Review: Daredevil Reborn #1
Writer: Andy Diggle
Artist: David Gianfelice
Colours: Matt Hollingsworth
Letters: Joe Caramagna
Publisher: Marvel Comics
Come one, come all! Witness the rebirth of a(nother) comic book character. Excuse the cynicism, but it feels like there’s a rebirth in comics every few minutes. With this issue Marvel comics brings readers yet another one in the form of Daredevil Reborn, a mini-series focusing on Matt Murdock. Taking place in the aftermath of Shadowland, Reborn hopes to chronicle Murdock’s redemptive path towards finding the man he used to be.
Crossing a line he could never come back from, Matt Murdock killed Bullseye. The death of his nemesis was the catalyst for the events of Shadowland and the eventual downfall and ultimate corruption of the man without fear. Now self-exiled from his home, Matt Murdock tries to find himself within the solitude of a small town within the United States’ Badlands. The locals, however, don’t take kindly to the presence of strangers…
Now at the end of the long walk he began at the end of Daredevil #513, Matt arrives in a small Badlands town. Stopping at a diner, he spies a young blind boy flipping a coin and trying to catch it before going inside the diner. Once inside he orders a meal despite the waitress giving him a hard time. She delivers his meal, and leaves to the kitchen where she immediately phones someone in a hushed tone.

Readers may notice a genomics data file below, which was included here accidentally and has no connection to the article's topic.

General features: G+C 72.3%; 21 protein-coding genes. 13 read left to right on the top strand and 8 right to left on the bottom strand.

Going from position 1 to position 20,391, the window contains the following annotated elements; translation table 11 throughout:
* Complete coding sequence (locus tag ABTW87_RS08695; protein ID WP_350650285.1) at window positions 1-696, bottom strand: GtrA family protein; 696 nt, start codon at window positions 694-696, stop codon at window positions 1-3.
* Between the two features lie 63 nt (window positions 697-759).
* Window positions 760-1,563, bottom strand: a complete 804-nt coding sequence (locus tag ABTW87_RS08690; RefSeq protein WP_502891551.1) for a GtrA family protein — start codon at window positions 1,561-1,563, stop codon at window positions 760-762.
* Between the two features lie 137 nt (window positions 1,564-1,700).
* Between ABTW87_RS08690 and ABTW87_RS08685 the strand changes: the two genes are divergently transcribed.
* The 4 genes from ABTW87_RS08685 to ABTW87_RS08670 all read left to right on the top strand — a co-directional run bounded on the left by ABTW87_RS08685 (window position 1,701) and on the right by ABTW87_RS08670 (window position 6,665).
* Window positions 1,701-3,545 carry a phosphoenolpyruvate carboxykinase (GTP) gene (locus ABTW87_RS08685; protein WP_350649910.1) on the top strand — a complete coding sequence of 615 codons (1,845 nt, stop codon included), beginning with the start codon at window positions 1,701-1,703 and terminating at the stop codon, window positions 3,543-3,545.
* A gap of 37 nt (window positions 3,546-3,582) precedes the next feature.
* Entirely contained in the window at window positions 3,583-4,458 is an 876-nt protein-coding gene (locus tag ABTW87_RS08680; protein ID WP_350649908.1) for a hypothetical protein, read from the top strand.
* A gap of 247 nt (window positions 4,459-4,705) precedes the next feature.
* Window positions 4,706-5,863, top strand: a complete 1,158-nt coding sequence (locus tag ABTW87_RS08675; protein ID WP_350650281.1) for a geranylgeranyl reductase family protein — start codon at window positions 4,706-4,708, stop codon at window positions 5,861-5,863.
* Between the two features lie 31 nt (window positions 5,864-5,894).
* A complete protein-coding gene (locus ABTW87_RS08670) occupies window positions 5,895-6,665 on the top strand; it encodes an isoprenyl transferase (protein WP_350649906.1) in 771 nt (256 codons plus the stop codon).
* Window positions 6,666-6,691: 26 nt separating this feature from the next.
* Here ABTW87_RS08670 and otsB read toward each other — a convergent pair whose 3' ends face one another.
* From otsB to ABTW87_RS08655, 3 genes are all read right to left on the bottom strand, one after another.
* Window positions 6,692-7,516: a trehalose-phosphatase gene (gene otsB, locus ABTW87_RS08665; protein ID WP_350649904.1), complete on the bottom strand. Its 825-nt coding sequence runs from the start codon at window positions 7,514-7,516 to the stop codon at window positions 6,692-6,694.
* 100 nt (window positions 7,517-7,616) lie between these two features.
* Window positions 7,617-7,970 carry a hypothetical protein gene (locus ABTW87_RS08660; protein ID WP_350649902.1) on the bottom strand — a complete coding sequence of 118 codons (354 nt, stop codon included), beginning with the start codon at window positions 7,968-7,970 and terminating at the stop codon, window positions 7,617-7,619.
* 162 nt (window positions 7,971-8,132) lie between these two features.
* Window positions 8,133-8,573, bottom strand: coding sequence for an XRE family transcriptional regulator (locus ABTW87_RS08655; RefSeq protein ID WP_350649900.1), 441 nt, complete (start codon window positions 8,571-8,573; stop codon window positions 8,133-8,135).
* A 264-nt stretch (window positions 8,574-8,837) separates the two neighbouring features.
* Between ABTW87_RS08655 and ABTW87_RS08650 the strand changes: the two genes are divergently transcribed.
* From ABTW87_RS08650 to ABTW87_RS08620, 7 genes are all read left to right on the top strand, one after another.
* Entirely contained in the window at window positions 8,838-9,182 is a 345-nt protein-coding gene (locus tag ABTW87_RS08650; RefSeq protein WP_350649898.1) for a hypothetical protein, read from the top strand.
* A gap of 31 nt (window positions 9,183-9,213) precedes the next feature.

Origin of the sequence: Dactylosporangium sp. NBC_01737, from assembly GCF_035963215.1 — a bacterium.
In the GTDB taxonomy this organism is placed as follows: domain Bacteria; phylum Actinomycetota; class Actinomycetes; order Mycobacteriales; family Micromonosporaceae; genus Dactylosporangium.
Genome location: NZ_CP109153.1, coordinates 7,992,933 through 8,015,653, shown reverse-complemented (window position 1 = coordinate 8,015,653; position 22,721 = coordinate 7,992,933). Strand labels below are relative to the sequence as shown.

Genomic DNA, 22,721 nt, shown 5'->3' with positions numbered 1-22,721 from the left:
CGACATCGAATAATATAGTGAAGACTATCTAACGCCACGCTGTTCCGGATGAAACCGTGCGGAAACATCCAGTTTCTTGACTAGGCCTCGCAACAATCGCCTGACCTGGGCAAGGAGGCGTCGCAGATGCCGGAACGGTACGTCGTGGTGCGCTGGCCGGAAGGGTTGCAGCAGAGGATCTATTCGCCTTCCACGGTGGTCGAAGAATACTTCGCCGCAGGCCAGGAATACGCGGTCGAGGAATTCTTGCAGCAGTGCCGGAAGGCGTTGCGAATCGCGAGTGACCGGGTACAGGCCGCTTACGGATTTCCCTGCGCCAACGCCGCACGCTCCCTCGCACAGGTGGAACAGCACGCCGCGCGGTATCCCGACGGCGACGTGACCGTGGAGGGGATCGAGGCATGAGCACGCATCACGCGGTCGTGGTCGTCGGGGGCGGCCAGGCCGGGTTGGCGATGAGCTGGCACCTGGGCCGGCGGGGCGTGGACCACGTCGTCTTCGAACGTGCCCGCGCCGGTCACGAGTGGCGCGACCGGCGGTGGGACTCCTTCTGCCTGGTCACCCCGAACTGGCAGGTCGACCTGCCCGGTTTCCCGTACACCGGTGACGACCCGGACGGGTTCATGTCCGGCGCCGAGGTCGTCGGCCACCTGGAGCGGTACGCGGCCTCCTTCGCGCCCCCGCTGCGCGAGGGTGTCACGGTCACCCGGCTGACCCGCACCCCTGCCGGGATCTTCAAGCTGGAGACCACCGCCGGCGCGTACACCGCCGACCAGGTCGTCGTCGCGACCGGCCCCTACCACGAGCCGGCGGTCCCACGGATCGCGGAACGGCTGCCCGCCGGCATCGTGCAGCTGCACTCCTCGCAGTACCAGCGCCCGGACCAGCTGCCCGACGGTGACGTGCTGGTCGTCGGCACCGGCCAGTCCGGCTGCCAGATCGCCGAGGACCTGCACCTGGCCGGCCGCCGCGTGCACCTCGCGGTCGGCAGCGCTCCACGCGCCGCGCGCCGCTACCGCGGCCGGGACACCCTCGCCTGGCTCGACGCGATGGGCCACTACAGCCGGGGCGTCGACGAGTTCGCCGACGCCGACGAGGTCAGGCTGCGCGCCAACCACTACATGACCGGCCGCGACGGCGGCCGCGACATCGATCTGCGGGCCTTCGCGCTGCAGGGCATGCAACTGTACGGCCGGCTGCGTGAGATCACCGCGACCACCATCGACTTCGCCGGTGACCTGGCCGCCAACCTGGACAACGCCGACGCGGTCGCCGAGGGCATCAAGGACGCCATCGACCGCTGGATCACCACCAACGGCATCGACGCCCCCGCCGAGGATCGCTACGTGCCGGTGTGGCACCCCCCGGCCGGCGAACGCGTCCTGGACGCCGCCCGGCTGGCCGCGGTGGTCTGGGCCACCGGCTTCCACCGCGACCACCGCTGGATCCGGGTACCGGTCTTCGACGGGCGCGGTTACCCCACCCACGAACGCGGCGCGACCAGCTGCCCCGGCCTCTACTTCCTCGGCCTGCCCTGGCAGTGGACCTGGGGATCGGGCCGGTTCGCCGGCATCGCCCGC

Leaving the diner, he walks up to the blind boy and gives him advice. He teaches him to single out the sounds of his surroundings, especially the coin when he tries to flip it. The boy tries again and catches it successfully, then imparting his own story to him. A group of men arrive and give Matt more trouble. Despite being more than capable of beating them all, he takes the beat down they give him. The town Sheriff arrives to break up the skirmish, sending the men on their way and carting Matt elsewhere where he can spend the night. The Sheriff leaves him, but not before strongly advising him to leave town the following morning. As they leave, the boy calls to him as the car door closes. He asks him not to go.
The Sheriff’s office starts doing research on Murdock and come across the available information on him and his connection to the Daredevil persona. They decide they don’t like the idea of having a super-hero in their town and decide to go find him and put him out of commission. Now far from where the Sheriff dropped him off, Murdock wanders into a junkyard where his acutely tuned senses pick up the stench of dead bodies. He starts to dig and uncovers a small burial site with a presumably previous sheriff included among them. The Sheriff’s men arrive and nearly run Murdock down with their squad car. Leaping to safety and out of view, the officers exit their car and try to find him, not realizing Murdock is in mid-air and about to pounce on them under the moonlit sky.